As the dialogue on recovery continues, a few transit agencies are applying an outcomes-based success model. In Minneapolis, New York City, and St. Louis, safety has been at the forefront of recovery discussion. These agencies have recognized that the key to a successful recovery is to first define what success looks like to their communities – in this case, safety. This does not mean that elements of service such as ridership, reliability, and route coverage are unimportant, it simply means that these agencies have clearly defined and prioritized the outcomes that matter most. The agencies are committed to managing budget and activity based on community concerns. Each agency is in a different stage in the success model process: Metro Transit in Minneapolis is in the first stage - defining the outcome; MTA in New York City is in the implementation phase – conducting the activities to deliver the outcome; and MetroLink in St Louis is seeing their plan come to life - witnessing the results and outcomes of their activity.
Read on to see how each agency has approached defining and delivering a success outcome in the context of recovery.
Metro Transit, an operating division of the Metropolitan Council, has emphasised efforts to improve the community’s impression of safety for the past few years. However, the local events of 2020 surrounding the murder of George Floyd in Minneapolis fuelled the Council’s drive to focus on delivering the outcome – an increased perception of safety across the system. While the transit safety bill continues its journey in the state legislature, Metro Transit has taken its first step towards transformation - an intentional effort to engage the community in upcoming surveys and forums to examine “what safety really means for operators, customers, and neighbours in the community.” The results of this engagement will be shared with Metro Transit’s partners and the community as it finalizes an implementation plan later this year.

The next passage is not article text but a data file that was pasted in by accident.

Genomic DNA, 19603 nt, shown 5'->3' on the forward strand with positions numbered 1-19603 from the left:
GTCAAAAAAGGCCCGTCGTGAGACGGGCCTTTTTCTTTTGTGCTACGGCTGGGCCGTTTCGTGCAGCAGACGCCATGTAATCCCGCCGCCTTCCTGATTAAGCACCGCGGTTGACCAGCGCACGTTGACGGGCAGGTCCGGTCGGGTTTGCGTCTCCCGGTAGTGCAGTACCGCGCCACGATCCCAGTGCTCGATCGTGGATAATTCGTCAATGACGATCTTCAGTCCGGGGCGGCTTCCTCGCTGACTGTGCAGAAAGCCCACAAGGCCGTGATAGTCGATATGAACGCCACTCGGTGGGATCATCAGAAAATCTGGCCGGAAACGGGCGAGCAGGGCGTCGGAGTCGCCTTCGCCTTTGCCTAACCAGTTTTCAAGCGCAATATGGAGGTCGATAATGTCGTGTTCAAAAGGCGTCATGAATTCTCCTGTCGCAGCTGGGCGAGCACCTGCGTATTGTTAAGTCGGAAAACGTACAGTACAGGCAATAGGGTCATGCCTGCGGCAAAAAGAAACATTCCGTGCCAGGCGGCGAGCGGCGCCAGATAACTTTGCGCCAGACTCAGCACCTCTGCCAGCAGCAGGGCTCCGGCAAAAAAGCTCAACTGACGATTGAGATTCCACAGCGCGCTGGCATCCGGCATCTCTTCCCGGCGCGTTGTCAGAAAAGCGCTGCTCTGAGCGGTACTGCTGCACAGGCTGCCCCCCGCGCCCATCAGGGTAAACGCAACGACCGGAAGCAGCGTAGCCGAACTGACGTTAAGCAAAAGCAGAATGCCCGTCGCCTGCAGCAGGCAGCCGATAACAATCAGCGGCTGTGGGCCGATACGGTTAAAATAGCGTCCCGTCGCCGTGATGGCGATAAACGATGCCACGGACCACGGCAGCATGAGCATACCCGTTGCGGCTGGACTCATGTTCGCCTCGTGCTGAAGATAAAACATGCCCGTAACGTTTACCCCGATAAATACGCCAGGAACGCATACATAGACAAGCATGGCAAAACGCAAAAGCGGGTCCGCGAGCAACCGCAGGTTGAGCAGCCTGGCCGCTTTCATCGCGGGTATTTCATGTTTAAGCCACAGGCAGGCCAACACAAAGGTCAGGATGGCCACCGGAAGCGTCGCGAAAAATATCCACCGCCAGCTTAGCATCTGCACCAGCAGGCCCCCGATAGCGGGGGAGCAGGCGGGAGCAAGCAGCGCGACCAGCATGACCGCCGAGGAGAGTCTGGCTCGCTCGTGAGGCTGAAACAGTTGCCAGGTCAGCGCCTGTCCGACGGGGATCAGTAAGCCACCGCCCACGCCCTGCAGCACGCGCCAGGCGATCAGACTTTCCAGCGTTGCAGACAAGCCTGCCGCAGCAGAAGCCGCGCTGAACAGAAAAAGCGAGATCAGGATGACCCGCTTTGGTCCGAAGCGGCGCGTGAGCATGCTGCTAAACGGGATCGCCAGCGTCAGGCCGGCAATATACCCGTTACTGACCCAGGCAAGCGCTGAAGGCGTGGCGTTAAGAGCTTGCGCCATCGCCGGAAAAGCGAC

Similarly, the MTA in New York City acknowledged the importance of listening to the needs of the community and began conducting the activities aimed at increasing the impression of safety across the system. Last month the MTA shared survey results where customers highlighted safety as one of their primary concerns. This month, the agency has demonstrated an effort to address this concern as the system returns to 24-hour service. As a result, the NYPD indicates there will be an increase in the deployment of officers in high traffic stations across the system. The MTA has clearly defined the outcome and is now acting on HOW they will deliver the outcome.
In St. Louis, MetroLink has carried out a similar process. The agency recognized that demonstrating safety across the system is essential to regain the region’s confidence. With the outcome defined, MetroLink launched a safety and security strategy focused on increasing police presence in stations, using infrastructure design to increase safety, and implementing a public safety communications strategy. This month, comments from riders have confirmed the preliminary results of the initiative; one rider stated that his route has been “a lot more peaceful”. The agency continues to explore new elements of the system that can be added or refined to improve the overall perception of safety.
As transit industry leaders learn more about recovery patterns and customer needs, agencies may begin to see an improvement in the quality of service provided, and an increase in ridership as a result. As Metro Transit, MTA, and MetroLink have demonstrated, a transit agency can bring itself one step closer to a successful recovery by focusing on the needs of the community and establishing outcomes that reflect the findings.